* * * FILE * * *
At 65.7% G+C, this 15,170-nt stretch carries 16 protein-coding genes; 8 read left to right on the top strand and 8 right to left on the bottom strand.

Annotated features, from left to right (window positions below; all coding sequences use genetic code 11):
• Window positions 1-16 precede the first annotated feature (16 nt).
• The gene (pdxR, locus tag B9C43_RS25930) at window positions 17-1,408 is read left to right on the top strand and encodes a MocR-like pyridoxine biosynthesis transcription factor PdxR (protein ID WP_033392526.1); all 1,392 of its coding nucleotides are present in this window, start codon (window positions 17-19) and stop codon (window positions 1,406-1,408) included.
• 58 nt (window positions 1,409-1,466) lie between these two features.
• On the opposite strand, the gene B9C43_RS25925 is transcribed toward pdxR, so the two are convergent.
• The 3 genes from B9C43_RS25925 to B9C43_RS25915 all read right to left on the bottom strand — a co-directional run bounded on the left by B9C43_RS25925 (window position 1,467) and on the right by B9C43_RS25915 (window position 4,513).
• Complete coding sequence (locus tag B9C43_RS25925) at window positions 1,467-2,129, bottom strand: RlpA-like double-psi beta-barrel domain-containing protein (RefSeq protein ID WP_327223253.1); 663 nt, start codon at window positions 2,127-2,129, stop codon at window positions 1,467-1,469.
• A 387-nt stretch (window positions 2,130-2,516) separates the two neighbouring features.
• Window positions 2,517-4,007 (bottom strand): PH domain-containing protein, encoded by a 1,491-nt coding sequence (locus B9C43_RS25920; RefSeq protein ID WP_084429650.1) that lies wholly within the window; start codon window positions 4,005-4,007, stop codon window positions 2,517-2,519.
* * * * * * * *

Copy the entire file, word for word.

At 65.7% G+C, this 15,170-nt stretch carries 16 protein-coding genes; 8 read left to right on the top strand and 8 right to left on the bottom strand.

Annotated features, from left to right (window positions below; all coding sequences use genetic code 11):
• Window positions 1-16 precede the first annotated feature (16 nt).
• The gene (pdxR, locus tag B9C43_RS25930) at window positions 17-1,408 is read left to right on the top strand and encodes a MocR-like pyridoxine biosynthesis transcription factor PdxR (protein ID WP_033392526.1); all 1,392 of its coding nucleotides are present in this window, start codon (window positions 17-19) and stop codon (window positions 1,406-1,408) included.
• 58 nt (window positions 1,409-1,466) lie between these two features.
• On the opposite strand, the gene B9C43_RS25925 is transcribed toward pdxR, so the two are convergent.
• The 3 genes from B9C43_RS25925 to B9C43_RS25915 all read right to left on the bottom strand — a co-directional run bounded on the left by B9C43_RS25925 (window position 1,467) and on the right by B9C43_RS25915 (window position 4,513).
• Complete coding sequence (locus tag B9C43_RS25925) at window positions 1,467-2,129, bottom strand: RlpA-like double-psi beta-barrel domain-containing protein (RefSeq protein ID WP_327223253.1); 663 nt, start codon at window positions 2,127-2,129, stop codon at window positions 1,467-1,469.
• A 387-nt stretch (window positions 2,130-2,516) separates the two neighbouring features.
• Window positions 2,517-4,007 (bottom strand): PH domain-containing protein, encoded by a 1,491-nt coding sequence (locus B9C43_RS25920; RefSeq protein ID WP_084429650.1) that lies wholly within the window; start codon window positions 4,005-4,007, stop codon window positions 2,517-2,519.